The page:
The American mink is the poster critter for Chicago River Day, the annual cleanup hosted by Friends of the Chicago River that has volunteers fanning out from Lake County to Calumet to clear litter and trash from sites along the waterway. Here’s how to participate in Saturday’s event.
Even with the second straight year of no parades in honor of the Irish inspired holiday, at least one Chicago tradition broke through.
The metamorphosis of the land along the North Branch of the Chicago River from an industrial powerhouse into Chicago’s newest community area is poised to take another giant step forward at Wednesday’s full City Council meeting.
Congress authorized a plan from the Army Corps of Engineers to restore the Chicago River’s South Fork, a 1.25-mile stretch more familiarly known as Bubbly Creek. Now actual dollars need to follow.
Walking along Lake Michigan or the Chicago River, it’s difficult to imagine an underwater world teeming with life. But it’s there, promises Karen Murchie, a research biologist at the Shedd Aquarium, and we have to protect it.
An upcoming virtual tour will offer insights into the Metropolitan Water Reclamation District’s inner workings and will revisit the reversal of the Chicago River.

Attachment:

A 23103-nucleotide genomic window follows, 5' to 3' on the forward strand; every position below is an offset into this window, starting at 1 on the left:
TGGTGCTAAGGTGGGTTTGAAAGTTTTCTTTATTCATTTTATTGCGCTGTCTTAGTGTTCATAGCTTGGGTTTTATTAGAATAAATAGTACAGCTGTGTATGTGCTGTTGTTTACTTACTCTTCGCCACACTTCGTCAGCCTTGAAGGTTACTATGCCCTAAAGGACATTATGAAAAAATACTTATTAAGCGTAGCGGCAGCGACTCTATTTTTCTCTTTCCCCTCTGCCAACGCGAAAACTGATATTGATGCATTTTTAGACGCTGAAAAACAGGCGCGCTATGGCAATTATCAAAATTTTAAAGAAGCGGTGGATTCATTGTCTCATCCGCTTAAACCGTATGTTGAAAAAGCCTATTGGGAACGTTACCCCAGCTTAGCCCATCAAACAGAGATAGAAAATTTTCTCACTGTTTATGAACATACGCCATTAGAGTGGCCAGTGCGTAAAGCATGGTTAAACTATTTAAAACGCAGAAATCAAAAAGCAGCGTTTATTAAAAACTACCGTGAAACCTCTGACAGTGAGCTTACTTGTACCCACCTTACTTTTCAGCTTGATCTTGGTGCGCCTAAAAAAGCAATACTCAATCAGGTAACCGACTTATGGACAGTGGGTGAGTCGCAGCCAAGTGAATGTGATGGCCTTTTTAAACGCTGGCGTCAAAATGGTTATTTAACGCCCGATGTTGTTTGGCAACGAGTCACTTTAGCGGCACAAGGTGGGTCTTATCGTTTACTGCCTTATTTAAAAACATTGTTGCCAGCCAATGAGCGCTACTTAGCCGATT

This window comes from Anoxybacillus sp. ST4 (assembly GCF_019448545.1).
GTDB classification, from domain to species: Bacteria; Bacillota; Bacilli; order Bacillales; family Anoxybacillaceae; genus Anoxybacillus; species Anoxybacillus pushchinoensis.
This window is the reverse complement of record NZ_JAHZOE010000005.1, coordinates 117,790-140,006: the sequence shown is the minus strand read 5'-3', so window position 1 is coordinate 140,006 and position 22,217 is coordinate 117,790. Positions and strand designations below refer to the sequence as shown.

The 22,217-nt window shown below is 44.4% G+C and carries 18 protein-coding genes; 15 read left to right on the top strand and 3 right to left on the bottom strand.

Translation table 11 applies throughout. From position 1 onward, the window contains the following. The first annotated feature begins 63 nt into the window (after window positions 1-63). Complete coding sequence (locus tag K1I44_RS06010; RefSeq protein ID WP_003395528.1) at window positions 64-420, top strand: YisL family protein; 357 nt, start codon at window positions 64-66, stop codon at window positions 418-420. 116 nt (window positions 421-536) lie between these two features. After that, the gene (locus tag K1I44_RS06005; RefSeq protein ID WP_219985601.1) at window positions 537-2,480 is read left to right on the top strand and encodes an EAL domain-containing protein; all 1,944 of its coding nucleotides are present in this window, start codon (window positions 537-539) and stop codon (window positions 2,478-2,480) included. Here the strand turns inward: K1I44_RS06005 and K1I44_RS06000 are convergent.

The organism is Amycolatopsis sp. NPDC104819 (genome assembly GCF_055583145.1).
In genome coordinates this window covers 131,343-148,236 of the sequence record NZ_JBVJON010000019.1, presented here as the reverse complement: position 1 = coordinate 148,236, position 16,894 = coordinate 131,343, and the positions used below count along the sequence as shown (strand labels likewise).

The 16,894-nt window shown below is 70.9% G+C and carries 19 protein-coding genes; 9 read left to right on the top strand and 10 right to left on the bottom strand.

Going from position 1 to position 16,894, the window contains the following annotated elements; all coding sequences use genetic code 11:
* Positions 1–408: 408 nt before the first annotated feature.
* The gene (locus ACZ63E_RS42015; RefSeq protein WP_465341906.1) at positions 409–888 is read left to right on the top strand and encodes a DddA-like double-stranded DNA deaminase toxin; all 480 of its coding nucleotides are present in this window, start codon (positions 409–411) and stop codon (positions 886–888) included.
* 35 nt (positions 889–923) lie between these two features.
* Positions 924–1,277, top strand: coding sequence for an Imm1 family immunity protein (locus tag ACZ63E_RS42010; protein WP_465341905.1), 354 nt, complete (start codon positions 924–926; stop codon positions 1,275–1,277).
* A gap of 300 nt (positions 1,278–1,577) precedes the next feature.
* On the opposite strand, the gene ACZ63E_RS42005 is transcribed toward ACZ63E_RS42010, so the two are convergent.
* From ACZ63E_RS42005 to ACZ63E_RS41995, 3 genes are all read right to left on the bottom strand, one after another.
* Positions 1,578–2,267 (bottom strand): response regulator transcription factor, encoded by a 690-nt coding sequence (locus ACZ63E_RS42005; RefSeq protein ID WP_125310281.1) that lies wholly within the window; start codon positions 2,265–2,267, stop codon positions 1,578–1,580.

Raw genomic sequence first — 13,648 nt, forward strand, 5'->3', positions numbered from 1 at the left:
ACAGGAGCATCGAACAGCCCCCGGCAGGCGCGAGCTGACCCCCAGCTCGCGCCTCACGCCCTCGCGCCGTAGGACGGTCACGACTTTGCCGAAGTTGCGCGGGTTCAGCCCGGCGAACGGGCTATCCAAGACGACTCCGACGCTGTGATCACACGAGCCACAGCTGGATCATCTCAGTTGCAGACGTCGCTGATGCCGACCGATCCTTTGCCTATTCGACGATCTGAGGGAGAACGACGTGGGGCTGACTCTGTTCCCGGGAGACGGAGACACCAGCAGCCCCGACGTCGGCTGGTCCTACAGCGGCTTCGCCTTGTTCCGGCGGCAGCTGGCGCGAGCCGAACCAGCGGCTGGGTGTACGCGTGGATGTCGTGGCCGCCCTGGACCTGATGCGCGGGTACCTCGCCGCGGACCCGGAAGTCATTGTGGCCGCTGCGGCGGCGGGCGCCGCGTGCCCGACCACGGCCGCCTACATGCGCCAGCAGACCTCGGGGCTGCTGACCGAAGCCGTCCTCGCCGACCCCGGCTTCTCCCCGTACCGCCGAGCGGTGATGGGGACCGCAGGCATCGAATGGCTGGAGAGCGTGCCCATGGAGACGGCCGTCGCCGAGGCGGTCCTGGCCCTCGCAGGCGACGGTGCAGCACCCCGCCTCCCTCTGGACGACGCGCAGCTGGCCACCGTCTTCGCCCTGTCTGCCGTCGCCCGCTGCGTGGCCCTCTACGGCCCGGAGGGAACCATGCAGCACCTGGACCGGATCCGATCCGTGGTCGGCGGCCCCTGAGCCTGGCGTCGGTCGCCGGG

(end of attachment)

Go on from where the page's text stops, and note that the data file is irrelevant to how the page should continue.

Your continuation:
Rafts loaded with plants floated down the Chicago River last week, a strange sight that in decades past might have been the result of some sort of bizarre garbage spill but these days is a sure sign of the waterway’s ongoing “re-wilding.”
This spring, Chicago saw record rainfall for the third May in a row – and with it, the return of flooded streets, parks and basements. A new analysis finds many more Chicago properties are at risk of flooding than previously thought.
Early Monday morning, the North Branch Chicago River gauge at Pulaski Road showed the waterway at 17.87 feet, inches away from the river's "minor" flood level at 18 feet, according to National Weather Service data.
The bridge, which spans the Chicago River at Michigan Avenue, paved the way for development of Chicago’s Magnificent Mile. Tune in at 7 p.m. Thursday to celebrate its past and present.
The organization had to cancel its Chicago River Day cleanup due to the coronavirus. Instead of bringing thousands of volunteers together for a one-day event, the new Summer Challenge encourages people to pick up litter in their neighborhoods.
The annual dyeing of the river was canceled downtown, but the waterway flowed emerald green on its North Branch.
The east bank of the North Shore Channel has been stripped of foliage between Foster and Bryn Mawr avenues, to be replaced with native species. Neighbors say the project has laid bare “eyesores” on the opposite bank.
On Chicago’s Northwest Side, a gently sloping riverbed occupies the former site of a small but historically important dam. We visit a popular fishing spot – for humans and birds alike – at River Park.
What lies below the surface of the Chicago River today is not what it was a century ago, but pollution is still a problem. A Chicago nonprofit aims to offer real-time water quality data to the public later this year.